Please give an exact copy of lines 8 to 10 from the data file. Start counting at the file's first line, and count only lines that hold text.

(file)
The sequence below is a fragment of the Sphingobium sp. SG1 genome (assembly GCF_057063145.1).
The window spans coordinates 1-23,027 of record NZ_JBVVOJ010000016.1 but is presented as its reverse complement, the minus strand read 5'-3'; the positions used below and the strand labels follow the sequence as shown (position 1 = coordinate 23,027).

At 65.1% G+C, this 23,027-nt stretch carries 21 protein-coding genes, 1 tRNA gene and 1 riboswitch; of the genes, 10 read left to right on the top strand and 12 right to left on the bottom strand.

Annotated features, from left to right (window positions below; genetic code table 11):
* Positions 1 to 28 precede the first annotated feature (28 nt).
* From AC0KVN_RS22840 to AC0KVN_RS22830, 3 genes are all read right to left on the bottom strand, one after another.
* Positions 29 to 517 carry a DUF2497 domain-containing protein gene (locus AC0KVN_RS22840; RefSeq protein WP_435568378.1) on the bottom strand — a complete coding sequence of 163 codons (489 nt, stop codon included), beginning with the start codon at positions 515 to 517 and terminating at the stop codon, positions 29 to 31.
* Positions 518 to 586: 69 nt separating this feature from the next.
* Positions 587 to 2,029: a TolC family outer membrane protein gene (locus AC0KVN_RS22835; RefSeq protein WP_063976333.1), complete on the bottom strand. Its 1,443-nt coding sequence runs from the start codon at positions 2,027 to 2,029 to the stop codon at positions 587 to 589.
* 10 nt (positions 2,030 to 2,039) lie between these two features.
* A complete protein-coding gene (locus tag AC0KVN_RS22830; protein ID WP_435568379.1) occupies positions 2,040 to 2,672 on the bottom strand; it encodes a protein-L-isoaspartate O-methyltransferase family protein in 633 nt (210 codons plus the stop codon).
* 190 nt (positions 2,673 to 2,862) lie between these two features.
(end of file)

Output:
* Positions 518 to 586: 69 nt separating this feature from the next.
* Positions 587 to 2,029: a TolC family outer membrane protein gene (locus AC0KVN_RS22835; RefSeq protein WP_063976333.1), complete on the bottom strand. Its 1,443-nt coding sequence runs from the start codon at positions 2,027 to 2,029 to the stop codon at positions 587 to 589.
* 10 nt (positions 2,030 to 2,039) lie between these two features.